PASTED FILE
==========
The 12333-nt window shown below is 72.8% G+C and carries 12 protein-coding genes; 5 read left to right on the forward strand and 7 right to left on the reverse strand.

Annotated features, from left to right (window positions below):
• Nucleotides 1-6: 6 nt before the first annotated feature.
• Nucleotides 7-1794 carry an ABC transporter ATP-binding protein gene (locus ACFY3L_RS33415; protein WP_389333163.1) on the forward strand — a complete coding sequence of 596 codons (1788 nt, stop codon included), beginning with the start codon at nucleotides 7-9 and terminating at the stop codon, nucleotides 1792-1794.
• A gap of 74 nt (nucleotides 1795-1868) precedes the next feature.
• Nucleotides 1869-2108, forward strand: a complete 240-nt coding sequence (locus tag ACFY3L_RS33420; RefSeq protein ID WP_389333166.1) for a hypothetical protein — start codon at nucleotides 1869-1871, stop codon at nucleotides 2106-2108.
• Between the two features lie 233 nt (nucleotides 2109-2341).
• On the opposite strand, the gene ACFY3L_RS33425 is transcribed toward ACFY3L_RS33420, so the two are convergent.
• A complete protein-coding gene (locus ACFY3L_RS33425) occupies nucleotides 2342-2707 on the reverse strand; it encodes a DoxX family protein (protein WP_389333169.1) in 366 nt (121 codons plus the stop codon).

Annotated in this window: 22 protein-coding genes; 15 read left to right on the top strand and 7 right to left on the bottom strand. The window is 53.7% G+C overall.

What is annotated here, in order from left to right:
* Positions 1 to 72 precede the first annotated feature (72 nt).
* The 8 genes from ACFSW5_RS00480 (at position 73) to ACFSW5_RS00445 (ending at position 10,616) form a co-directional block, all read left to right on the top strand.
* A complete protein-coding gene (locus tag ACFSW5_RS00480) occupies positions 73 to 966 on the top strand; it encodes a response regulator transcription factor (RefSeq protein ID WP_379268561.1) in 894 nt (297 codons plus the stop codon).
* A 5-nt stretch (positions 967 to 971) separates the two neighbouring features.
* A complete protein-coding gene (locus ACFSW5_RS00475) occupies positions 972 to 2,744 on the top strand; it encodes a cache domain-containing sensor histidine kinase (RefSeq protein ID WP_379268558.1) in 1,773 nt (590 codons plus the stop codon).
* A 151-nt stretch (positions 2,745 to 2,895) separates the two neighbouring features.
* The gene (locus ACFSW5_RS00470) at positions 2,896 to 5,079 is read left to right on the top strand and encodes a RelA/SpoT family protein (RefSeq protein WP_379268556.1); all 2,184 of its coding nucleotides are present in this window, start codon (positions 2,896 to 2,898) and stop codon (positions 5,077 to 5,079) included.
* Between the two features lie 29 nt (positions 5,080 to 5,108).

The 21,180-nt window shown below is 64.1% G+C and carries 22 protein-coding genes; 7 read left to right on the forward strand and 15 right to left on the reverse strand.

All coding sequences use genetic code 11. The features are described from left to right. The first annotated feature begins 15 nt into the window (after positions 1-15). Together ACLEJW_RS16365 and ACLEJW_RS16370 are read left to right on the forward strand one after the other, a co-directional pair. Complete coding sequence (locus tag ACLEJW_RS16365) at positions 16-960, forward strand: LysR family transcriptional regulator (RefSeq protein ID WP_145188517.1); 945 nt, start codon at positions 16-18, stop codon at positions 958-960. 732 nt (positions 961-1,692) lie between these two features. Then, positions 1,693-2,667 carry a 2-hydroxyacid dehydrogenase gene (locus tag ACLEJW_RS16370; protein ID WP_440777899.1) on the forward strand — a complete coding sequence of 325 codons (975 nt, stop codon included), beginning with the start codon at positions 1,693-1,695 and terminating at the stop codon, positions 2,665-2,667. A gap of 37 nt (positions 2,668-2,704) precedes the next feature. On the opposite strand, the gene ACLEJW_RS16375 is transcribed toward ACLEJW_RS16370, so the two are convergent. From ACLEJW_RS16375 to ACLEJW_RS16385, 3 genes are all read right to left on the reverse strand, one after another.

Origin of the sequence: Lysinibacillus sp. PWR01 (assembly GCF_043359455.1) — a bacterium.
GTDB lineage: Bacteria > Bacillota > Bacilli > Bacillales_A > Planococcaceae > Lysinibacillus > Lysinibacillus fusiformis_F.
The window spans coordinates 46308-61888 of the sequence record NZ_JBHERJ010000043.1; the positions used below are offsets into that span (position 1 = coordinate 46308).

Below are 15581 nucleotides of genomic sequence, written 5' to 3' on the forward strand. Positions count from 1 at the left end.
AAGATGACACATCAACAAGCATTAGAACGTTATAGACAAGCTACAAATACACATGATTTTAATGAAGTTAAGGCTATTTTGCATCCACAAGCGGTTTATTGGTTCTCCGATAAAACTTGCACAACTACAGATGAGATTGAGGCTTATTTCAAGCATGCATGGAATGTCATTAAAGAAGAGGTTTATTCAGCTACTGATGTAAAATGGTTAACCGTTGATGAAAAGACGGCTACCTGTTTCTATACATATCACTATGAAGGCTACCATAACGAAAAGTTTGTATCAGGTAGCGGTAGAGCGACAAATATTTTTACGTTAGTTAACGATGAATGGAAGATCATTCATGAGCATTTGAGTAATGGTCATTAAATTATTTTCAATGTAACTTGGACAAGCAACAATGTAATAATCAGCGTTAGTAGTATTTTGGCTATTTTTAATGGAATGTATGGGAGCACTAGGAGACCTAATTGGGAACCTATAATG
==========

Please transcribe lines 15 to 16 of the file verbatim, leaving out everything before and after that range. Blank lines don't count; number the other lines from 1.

* A 5-nt stretch (positions 967 to 971) separates the two neighbouring features.
* A complete protein-coding gene (locus ACFSW5_RS00475) occupies positions 972 to 2,744 on the top strand; it encodes a cache domain-containing sensor histidine kinase (RefSeq protein ID WP_379268558.1) in 1,773 nt (590 codons plus the stop codon).